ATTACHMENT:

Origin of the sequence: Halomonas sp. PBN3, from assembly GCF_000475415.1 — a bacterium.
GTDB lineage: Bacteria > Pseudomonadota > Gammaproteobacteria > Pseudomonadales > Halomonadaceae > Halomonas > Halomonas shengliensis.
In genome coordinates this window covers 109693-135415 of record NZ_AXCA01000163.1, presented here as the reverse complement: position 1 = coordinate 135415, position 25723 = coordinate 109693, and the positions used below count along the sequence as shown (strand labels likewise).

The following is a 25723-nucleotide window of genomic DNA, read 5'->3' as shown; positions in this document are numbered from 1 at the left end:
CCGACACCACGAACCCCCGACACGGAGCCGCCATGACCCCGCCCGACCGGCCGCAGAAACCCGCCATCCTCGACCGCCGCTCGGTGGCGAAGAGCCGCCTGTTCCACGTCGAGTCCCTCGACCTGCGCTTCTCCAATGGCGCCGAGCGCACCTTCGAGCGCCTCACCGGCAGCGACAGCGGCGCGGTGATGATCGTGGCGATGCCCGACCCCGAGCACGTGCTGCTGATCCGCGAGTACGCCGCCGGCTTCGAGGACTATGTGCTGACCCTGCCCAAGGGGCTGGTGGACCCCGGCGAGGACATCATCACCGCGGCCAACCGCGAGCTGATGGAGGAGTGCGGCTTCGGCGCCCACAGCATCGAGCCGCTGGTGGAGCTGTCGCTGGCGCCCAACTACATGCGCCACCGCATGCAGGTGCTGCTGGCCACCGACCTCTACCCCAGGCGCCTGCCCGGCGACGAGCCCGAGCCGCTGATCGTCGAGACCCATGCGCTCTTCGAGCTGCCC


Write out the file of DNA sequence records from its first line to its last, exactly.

Origin of the sequence: Halomonas sp. PBN3, from assembly GCF_000475415.1 — a bacterium.
GTDB lineage: Bacteria > Pseudomonadota > Gammaproteobacteria > Pseudomonadales > Halomonadaceae > Halomonas > Halomonas shengliensis.
In genome coordinates this window covers 109693-135415 of record NZ_AXCA01000163.1, presented here as the reverse complement: position 1 = coordinate 135415, position 25723 = coordinate 109693, and the positions used below count along the sequence as shown (strand labels likewise).

The following is a 25723-nucleotide window of genomic DNA, read 5'->3' as shown; positions in this document are numbered from 1 at the left end:
CCGACACCACGAACCCCCGACACGGAGCCGCCATGACCCCGCCCGACCGGCCGCAGAAACCCGCCATCCTCGACCGCCGCTCGGTGGCGAAGAGCCGCCTGTTCCACGTCGAGTCCCTCGACCTGCGCTTCTCCAATGGCGCCGAGCGCACCTTCGAGCGCCTCACCGGCAGCGACAGCGGCGCGGTGATGATCGTGGCGATGCCCGACCCCGAGCACGTGCTGCTGATCCGCGAGTACGCCGCCGGCTTCGAGGACTATGTGCTGACCCTGCCCAAGGGGCTGGTGGACCCCGGCGAGGACATCATCACCGCGGCCAACCGCGAGCTGATGGAGGAGTGCGGCTTCGGCGCCCACAGCATCGAGCCGCTGGTGGAGCTGTCGCTGGCGCCCAACTACATGCGCCACCGCATGCAGGTGCTGCTGGCCACCGACCTCTACCCCAGGCGCCTGCCCGGCGACGAGCCCGAGCCGCTGATCGTCGAGACCCATGCGCTCTTCGAGCTGCCC